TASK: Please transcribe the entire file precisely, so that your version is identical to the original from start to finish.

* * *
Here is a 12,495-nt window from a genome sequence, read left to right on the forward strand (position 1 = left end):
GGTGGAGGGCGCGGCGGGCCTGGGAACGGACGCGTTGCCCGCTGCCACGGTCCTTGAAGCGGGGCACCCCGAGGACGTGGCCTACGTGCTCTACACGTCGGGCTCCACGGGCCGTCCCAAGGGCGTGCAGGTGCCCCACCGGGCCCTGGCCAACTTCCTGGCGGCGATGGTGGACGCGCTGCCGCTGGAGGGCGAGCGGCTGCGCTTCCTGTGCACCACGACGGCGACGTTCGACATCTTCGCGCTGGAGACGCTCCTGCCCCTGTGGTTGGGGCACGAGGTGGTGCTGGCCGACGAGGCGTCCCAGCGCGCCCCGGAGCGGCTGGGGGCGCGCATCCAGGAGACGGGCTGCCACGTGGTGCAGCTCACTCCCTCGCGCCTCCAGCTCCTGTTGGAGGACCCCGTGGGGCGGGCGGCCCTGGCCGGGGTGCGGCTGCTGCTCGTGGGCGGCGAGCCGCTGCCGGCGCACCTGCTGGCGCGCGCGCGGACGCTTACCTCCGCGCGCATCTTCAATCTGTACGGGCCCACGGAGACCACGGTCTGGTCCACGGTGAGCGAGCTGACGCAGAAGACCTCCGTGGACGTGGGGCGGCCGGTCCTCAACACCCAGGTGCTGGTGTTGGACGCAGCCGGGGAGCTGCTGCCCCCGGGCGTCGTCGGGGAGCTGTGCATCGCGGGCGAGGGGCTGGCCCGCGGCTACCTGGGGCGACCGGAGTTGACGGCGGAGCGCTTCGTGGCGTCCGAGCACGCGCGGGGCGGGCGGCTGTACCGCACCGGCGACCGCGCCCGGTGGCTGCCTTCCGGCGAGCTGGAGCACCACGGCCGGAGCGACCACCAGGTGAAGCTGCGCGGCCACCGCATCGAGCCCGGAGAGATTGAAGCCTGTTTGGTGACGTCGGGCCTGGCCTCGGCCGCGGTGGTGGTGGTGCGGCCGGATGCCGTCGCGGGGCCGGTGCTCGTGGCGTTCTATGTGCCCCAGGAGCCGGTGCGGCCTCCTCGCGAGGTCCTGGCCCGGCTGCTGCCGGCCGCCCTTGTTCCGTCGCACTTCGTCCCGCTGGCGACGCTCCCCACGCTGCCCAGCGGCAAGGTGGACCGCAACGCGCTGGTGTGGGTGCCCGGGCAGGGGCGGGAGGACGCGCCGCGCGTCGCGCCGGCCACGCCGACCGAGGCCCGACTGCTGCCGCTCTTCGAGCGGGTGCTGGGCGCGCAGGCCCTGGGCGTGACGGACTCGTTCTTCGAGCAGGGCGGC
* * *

Here is a 12,495-nt window from a genome sequence, read left to right on the forward strand (position 1 = left end):
GGTGGAGGGCGCGGCGGGCCTGGGAACGGACGCGTTGCCCGCTGCCACGGTCCTTGAAGCGGGGCACCCCGAGGACGTGGCCTACGTGCTCTACACGTCGGGCTCCACGGGCCGTCCCAAGGGCGTGCAGGTGCCCCACCGGGCCCTGGCCAACTTCCTGGCGGCGATGGTGGACGCGCTGCCGCTGGAGGGCGAGCGGCTGCGCTTCCTGTGCACCACGACGGCGACGTTCGACATCTTCGCGCTGGAGACGCTCCTGCCCCTGTGGTTGGGGCACGAGGTGGTGCTGGCCGACGAGGCGTCCCAGCGCGCCCCGGAGCGGCTGGGGGCGCGCATCCAGGAGACGGGCTGCCACGTGGTGCAGCTCACTCCCTCGCGCCTCCAGCTCCTGTTGGAGGACCCCGTGGGGCGGGCGGCCCTGGCCGGGGTGCGGCTGCTGCTCGTGGGCGGCGAGCCGCTGCCGGCGCACCTGCTGGCGCGCGCGCGGACGCTTACCTCCGCGCGCATCTTCAATCTGTACGGGCCCACGGAGACCACGGTCTGGTCCACGGTGAGCGAGCTGACGCAGAAGACCTCCGTGGACGTGGGGCGGCCGGTCCTCAACACCCAGGTGCTGGTGTTGGACGCAGCCGGGGAGCTGCTGCCCCCGGGCGTCGTCGGGGAGCTGTGCATCGCGGGCGAGGGGCTGGCCCGCGGCTACCTGGGGCGACCGGAGTTGACGGCGGAGCGCTTCGTGGCGTCCGAGCACGCGCGGGGCGGGCGGCTGTACCGCACCGGCGACCGCGCCCGGTGGCTGCCTTCCGGCGAGCTGGAGCACCACGGCCGGAGCGACCACCAGGTGAAGCTGCGCGGCCACCGCATCGAGCCCGGAGAGATTGAAGCCTGTTTGGTGACGTCGGGCCTGGCCTCGGCCGCGGTGGTGGTGGTGCGGCCGGATGCCGTCGCGGGGCCGGTGCTCGTGGCGTTCTATGTGCCCCAGGAGCCGGTGCGGCCTCCTCGCGAGGTCCTGGCCCGGCTGCTGCCGGCCGCCCTTGTTCCGTCGCACTTCGTCCCGCTGGCGACGCTCCCCACGCTGCCCAGCGGCAAGGTGGACCGCAACGCGCTGGTGTGGGTGCCCGGGCAGGGGCGGGAGGACGCGCCGCGCGTCGCGCCGGCCACGCCGACCGAGGCCCGACTGCTGCCGCTCTTCGAGCGGGTGCTGGGCGCGCAGGCCCTGGGCGTGACGGACTCGTTCTTCGAGCAGGGCGGC